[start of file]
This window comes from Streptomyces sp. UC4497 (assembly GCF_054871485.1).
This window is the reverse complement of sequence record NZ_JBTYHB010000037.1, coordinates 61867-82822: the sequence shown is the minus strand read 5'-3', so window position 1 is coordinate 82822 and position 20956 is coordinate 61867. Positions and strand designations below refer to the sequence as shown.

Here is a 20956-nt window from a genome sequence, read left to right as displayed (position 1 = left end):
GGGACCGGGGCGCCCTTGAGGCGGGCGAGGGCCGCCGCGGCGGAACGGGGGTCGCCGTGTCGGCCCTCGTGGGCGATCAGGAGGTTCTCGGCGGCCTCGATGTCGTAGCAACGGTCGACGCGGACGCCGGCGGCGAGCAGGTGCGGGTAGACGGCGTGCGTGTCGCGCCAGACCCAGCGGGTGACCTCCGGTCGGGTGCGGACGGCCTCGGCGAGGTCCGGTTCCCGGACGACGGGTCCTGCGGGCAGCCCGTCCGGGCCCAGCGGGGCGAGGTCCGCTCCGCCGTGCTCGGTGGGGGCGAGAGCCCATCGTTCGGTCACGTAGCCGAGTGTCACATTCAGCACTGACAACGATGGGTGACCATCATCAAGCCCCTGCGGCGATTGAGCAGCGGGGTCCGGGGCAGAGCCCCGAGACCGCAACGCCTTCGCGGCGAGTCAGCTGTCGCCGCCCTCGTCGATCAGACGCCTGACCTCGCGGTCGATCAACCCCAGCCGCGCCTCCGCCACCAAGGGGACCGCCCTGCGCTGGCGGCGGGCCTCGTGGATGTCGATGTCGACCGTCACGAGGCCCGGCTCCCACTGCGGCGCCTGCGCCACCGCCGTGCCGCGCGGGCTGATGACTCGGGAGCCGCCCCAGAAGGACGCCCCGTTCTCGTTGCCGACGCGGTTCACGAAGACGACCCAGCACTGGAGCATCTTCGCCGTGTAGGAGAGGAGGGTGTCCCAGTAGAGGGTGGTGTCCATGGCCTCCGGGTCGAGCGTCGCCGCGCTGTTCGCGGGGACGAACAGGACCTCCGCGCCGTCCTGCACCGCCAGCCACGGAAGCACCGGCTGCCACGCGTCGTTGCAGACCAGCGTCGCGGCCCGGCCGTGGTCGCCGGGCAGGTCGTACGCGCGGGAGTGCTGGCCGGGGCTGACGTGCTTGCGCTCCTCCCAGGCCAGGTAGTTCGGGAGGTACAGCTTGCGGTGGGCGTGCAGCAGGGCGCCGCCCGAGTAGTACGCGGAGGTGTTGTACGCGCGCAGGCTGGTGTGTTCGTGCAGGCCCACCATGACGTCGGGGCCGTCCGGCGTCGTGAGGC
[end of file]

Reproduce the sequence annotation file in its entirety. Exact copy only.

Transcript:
This window comes from Streptomyces sp. UC4497 (assembly GCF_054871485.1).
This window is the reverse complement of sequence record NZ_JBTYHB010000037.1, coordinates 61867-82822: the sequence shown is the minus strand read 5'-3', so window position 1 is coordinate 82822 and position 20956 is coordinate 61867. Positions and strand designations below refer to the sequence as shown.

Here is a 20956-nt window from a genome sequence, read left to right as displayed (position 1 = left end):
GGGACCGGGGCGCCCTTGAGGCGGGCGAGGGCCGCCGCGGCGGAACGGGGGTCGCCGTGTCGGCCCTCGTGGGCGATCAGGAGGTTCTCGGCGGCCTCGATGTCGTAGCAACGGTCGACGCGGACGCCGGCGGCGAGCAGGTGCGGGTAGACGGCGTGCGTGTCGCGCCAGACCCAGCGGGTGACCTCCGGTCGGGTGCGGACGGCCTCGGCGAGGTCCGGTTCCCGGACGACGGGTCCTGCGGGCAGCCCGTCCGGGCCCAGCGGGGCGAGGTCCGCTCCGCCGTGCTCGGTGGGGGCGAGAGCCCATCGTTCGGTCACGTAGCCGAGTGTCACATTCAGCACTGACAACGATGGGTGACCATCATCAAGCCCCTGCGGCGATTGAGCAGCGGGGTCCGGGGCAGAGCCCCGAGACCGCAACGCCTTCGCGGCGAGTCAGCTGTCGCCGCCCTCGTCGATCAGACGCCTGACCTCGCGGTCGATCAACCCCAGCCGCGCCTCCGCCACCAAGGGGACCGCCCTGCGCTGGCGGCGGGCCTCGTGGATGTCGATGTCGACCGTCACGAGGCCCGGCTCCCACTGCGGCGCCTGCGCCACCGCCGTGCCGCGCGGGCTGATGACTCGGGAGCCGCCCCAGAAGGACGCCCCGTTCTCGTTGCCGACGCGGTTCACGAAGACGACCCAGCACTGGAGCATCTTCGCCGTGTAGGAGAGGAGGGTGTCCCAGTAGAGGGTGGTGTCCATGGCCTCCGGGTCGAGCGTCGCCGCGCTGTTCGCGGGGACGAACAGGACCTCCGCGCCGTCCTGCACCGCCAGCCACGGAAGCACCGGCTGCCACGCGTCGTTGCAGACCAGCGTCGCGGCCCGGCCGTGGTCGCCGGGCAGGTCGTACGCGCGGGAGTGCTGGCCGGGGCTGACGTGCTTGCGCTCCTCCCAGGCCAGGTAGTTCGGGAGGTACAGCTTGCGGTGGGCGTGCAGCAGGGCGCCGCCCGAGTAGTACGCGGAGGTGTTGTACGCGCGCAGGCTGGTGTGTTCGTGCAGGCCCACCATGACGTCGGGGCCGTCCGGCGTCGTGAGGC